A corporate enterprise should also cultivate the ability to build a rapport with all stakeholders, primarily, with its customers. This should become a corporate watchword because such actions can engender trust and build business confidence in the long term. Both of these attributes are critical for a business to survive and flourish in a competitive market. Building rapport with customers can proceed on multiple lines – ranging from customer points of contact to the office of the chief executive officer. The customer may be an external entity but the rapport with the customer is central to good business practices. Once trust is established, the customer is less likely to switch to a different business enterprise. Trust can also bring in larger volumes of business (which directly impacts the bottom line) and has an active role in generating goodwill for the enterprise. A business that wins the customer’s trust can grow and nurture generations of loyal customers; this is an important achievement for any business worth the name.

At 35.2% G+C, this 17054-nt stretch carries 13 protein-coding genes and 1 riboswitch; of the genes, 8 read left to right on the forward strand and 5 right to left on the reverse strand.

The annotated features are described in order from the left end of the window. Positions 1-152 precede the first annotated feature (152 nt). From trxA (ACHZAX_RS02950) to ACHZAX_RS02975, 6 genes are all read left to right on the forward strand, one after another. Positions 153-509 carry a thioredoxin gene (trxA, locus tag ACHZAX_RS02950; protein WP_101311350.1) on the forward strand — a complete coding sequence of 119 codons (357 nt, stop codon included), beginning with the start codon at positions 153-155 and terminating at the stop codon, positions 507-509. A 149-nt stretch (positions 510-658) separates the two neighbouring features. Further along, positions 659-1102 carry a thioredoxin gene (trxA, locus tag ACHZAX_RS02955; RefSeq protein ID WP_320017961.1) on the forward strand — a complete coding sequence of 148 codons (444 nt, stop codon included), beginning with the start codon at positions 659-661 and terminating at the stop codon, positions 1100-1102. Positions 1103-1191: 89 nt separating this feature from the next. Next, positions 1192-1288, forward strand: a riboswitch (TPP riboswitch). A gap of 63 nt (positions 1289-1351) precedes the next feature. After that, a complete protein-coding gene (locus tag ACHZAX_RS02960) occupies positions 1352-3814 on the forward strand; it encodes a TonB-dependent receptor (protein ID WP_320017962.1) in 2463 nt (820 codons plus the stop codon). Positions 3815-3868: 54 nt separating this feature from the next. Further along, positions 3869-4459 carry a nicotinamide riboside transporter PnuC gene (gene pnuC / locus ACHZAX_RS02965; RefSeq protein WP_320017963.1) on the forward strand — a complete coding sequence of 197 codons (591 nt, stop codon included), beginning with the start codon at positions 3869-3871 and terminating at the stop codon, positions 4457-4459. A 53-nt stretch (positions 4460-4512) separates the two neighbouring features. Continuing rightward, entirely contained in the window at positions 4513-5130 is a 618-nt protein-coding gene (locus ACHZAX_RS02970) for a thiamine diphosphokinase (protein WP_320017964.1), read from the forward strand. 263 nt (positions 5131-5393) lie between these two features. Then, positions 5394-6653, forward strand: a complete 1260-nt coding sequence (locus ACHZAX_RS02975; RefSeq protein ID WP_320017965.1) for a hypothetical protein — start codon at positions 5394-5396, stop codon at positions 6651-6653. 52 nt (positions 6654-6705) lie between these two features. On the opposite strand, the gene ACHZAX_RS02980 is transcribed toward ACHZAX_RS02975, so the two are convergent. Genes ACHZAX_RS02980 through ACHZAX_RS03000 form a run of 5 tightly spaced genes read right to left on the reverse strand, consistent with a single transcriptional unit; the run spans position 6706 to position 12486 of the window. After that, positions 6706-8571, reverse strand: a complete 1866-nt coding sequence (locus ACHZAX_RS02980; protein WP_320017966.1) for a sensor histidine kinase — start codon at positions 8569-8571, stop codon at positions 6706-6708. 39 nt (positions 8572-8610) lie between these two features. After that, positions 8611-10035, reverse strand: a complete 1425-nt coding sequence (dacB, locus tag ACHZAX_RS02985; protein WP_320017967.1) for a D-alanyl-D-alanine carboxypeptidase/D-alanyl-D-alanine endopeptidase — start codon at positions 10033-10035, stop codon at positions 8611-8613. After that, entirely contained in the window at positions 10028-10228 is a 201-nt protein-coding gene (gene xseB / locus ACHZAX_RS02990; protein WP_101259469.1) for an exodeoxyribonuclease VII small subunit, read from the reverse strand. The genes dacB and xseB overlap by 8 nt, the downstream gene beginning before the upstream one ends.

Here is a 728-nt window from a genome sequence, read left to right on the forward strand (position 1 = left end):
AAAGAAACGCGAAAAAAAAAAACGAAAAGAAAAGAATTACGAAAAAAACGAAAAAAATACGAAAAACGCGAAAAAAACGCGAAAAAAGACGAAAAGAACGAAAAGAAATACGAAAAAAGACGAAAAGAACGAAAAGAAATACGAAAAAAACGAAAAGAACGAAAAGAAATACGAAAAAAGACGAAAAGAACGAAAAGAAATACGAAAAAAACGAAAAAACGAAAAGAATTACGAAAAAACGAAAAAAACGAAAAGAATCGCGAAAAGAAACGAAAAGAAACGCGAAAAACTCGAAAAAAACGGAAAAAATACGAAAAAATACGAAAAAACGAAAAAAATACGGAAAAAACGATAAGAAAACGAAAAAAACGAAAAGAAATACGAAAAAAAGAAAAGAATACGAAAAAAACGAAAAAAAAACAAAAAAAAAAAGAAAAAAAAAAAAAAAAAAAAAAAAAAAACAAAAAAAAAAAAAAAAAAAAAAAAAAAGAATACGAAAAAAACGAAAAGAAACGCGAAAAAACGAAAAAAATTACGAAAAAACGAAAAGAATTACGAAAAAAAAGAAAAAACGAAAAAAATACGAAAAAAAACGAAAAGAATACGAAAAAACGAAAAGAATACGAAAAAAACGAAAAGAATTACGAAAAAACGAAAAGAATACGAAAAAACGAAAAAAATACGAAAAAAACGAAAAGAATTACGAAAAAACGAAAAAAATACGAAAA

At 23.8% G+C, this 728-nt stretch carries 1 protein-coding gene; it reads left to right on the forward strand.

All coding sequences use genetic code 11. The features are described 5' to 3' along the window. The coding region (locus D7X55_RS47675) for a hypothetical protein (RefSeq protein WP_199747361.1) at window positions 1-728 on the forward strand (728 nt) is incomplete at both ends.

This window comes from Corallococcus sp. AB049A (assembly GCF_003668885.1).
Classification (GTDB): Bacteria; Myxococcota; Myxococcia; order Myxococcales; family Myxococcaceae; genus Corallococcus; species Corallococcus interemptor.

Understanding the customer’s point of view is essential for a company that chooses to offer excellent customer service. This implies listening to the customer’s voice and crafting an appropriate solution. Every business must seek to enter the customer’s mind because such an understanding can help the business gain an edge over the competition – these efforts, starting at the level of customer service representatives, should be sustained at the higher levels of the company’s management echelons. The many customers of a business enterprise can choose to speak in different voices and may offer different inputs; this information, in its totality, should be collected and processed to glean business insights. These efforts can also help the business enterprise to foresee future customer requirements and create product and service development plans accordingly.